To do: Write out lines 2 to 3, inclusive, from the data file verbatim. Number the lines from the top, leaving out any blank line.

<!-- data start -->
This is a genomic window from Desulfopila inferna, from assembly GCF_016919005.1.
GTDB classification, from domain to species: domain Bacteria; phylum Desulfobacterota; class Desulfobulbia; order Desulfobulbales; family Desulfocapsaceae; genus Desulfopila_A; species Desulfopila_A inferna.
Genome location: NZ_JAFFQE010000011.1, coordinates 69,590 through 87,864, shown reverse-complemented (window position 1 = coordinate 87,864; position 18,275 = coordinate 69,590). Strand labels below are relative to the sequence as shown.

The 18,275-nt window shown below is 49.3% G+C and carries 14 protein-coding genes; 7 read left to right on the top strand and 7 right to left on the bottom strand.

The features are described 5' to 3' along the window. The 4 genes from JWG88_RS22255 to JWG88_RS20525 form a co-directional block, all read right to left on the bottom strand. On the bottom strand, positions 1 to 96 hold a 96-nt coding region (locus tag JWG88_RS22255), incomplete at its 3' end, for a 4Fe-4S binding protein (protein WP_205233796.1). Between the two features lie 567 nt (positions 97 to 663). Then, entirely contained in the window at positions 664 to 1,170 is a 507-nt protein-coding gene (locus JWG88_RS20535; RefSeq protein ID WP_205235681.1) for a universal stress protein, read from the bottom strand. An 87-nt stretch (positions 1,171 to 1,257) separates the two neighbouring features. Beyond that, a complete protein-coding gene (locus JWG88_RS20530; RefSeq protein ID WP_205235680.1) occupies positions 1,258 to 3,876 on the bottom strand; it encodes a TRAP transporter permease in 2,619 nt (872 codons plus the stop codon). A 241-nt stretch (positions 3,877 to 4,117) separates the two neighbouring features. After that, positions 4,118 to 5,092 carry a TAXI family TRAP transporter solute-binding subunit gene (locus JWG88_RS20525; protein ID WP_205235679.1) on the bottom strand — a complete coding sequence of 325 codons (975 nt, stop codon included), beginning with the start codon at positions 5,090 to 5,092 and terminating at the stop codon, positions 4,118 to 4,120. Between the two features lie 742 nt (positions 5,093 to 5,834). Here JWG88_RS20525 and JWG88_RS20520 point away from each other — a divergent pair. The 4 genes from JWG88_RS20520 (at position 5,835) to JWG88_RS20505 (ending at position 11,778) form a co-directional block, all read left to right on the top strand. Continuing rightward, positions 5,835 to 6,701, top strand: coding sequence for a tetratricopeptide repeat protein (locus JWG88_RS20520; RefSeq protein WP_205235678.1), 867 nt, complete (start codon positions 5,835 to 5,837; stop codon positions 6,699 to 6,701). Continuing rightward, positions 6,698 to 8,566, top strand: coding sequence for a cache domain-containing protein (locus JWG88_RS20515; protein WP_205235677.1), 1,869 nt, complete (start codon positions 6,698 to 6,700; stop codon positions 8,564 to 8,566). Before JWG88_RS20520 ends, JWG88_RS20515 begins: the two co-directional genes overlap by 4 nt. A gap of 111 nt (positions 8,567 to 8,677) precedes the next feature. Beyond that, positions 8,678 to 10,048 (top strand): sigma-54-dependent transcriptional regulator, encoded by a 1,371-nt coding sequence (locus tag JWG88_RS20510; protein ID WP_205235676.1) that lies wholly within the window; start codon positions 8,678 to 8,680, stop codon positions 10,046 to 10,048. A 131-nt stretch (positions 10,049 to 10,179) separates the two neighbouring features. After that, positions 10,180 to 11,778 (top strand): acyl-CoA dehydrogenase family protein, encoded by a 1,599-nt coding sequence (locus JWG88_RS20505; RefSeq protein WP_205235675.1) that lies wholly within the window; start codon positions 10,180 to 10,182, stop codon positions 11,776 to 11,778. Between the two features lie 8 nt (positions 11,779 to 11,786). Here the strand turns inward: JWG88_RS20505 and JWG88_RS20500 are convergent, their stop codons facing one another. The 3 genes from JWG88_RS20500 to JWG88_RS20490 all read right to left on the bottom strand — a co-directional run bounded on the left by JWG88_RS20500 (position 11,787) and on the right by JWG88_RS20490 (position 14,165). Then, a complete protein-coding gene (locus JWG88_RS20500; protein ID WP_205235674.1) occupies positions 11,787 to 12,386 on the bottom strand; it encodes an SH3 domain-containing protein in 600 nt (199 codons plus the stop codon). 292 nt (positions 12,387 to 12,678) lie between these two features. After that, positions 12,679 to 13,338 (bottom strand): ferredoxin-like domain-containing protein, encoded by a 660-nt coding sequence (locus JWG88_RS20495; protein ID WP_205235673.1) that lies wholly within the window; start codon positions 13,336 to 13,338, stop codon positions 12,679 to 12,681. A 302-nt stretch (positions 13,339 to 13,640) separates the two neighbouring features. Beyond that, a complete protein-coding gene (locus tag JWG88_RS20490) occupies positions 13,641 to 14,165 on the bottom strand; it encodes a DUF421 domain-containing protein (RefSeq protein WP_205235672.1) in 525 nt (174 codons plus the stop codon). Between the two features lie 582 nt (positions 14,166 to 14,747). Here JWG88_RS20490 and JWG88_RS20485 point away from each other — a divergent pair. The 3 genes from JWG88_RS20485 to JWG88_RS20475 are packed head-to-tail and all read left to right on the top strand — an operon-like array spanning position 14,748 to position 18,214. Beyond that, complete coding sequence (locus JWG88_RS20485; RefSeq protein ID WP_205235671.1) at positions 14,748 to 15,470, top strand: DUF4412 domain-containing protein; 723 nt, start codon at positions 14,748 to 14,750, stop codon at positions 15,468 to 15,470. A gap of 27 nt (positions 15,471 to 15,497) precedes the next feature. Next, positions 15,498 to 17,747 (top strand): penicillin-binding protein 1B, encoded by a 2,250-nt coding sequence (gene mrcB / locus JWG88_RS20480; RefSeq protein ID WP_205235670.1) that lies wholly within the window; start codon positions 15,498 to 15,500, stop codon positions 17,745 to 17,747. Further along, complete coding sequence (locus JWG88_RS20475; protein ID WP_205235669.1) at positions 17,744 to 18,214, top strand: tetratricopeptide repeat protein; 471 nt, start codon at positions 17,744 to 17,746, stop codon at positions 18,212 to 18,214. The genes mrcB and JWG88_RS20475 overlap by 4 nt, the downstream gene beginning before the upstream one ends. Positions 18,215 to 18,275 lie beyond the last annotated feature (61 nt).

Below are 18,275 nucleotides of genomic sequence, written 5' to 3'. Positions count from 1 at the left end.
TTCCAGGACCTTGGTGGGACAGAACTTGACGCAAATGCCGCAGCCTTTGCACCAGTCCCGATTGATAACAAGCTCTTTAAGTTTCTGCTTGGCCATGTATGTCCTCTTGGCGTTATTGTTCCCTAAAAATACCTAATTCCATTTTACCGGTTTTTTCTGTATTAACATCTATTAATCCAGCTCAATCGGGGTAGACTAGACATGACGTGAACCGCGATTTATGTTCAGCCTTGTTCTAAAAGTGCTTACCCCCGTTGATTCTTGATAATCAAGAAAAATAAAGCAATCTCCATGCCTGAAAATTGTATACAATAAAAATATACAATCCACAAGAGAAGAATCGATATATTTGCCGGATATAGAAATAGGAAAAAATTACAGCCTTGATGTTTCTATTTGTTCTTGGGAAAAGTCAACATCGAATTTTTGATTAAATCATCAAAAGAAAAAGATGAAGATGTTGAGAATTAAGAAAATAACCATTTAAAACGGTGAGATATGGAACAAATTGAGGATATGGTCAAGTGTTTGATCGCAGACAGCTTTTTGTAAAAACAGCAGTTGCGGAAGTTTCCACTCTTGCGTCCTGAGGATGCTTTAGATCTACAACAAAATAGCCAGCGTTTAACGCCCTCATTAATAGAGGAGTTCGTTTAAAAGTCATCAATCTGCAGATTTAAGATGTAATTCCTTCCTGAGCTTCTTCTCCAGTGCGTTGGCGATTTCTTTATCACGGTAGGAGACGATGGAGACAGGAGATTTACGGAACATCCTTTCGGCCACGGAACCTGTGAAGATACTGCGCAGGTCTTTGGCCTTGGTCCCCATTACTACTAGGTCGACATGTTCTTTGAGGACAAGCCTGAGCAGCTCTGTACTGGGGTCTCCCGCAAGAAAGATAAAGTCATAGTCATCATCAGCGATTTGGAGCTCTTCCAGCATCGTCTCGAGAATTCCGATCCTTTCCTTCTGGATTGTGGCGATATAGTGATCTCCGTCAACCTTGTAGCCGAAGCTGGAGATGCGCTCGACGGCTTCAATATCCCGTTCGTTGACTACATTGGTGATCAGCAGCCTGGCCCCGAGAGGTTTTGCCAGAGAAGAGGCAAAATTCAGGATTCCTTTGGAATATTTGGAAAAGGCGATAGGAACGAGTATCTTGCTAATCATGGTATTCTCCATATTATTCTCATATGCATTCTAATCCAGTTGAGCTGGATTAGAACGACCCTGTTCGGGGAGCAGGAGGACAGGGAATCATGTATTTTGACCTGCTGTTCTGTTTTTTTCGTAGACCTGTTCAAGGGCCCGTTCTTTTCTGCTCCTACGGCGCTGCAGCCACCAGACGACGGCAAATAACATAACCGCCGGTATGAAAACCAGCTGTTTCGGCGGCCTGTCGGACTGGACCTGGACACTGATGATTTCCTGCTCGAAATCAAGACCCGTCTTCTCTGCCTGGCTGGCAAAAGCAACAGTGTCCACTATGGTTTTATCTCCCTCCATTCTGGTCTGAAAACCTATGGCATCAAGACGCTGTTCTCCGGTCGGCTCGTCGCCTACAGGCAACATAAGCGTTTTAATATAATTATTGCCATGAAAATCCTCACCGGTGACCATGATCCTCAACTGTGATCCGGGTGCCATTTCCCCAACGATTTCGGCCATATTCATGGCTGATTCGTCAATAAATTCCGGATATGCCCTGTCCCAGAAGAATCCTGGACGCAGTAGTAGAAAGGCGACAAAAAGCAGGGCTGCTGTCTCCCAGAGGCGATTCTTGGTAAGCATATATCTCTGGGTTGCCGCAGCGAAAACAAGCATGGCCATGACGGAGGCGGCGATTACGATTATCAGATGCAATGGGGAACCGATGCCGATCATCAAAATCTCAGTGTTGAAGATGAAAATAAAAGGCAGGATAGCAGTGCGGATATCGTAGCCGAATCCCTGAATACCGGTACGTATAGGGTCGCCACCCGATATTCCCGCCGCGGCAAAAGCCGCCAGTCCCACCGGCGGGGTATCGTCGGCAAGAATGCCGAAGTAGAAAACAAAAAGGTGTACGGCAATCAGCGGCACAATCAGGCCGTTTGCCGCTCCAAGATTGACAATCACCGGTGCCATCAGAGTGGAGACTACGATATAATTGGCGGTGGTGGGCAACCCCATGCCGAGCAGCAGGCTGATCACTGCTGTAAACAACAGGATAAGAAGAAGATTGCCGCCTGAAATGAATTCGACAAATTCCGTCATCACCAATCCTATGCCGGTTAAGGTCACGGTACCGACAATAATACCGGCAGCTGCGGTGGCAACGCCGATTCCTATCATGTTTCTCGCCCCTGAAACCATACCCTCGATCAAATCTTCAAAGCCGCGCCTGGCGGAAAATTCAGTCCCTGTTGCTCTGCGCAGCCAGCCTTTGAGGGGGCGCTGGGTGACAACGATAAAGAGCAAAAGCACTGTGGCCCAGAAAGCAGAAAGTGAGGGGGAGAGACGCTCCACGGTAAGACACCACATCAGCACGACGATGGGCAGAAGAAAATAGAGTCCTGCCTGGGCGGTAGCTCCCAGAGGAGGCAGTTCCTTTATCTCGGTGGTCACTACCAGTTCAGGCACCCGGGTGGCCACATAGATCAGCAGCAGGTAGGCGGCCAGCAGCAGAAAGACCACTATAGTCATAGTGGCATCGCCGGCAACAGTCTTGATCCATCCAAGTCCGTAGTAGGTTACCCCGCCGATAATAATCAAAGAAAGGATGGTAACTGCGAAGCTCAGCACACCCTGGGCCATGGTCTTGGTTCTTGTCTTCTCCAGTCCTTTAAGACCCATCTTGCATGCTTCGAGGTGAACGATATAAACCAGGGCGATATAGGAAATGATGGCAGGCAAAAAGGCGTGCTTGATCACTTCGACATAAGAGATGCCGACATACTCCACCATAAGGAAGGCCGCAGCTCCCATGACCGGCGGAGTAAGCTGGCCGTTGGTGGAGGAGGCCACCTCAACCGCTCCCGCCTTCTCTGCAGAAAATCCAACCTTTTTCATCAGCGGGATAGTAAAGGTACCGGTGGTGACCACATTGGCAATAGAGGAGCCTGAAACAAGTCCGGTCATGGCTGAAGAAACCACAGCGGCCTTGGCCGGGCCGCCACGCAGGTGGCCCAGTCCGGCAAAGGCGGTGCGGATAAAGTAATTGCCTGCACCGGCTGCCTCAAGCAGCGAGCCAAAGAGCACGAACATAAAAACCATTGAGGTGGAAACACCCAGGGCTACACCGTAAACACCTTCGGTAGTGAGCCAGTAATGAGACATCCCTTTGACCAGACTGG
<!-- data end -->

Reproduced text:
GTDB classification, from domain to species: domain Bacteria; phylum Desulfobacterota; class Desulfobulbia; order Desulfobulbales; family Desulfocapsaceae; genus Desulfopila_A; species Desulfopila_A inferna.
Genome location: NZ_JAFFQE010000011.1, coordinates 69,590 through 87,864, shown reverse-complemented (window position 1 = coordinate 87,864; position 18,275 = coordinate 69,590). Strand labels below are relative to the sequence as shown.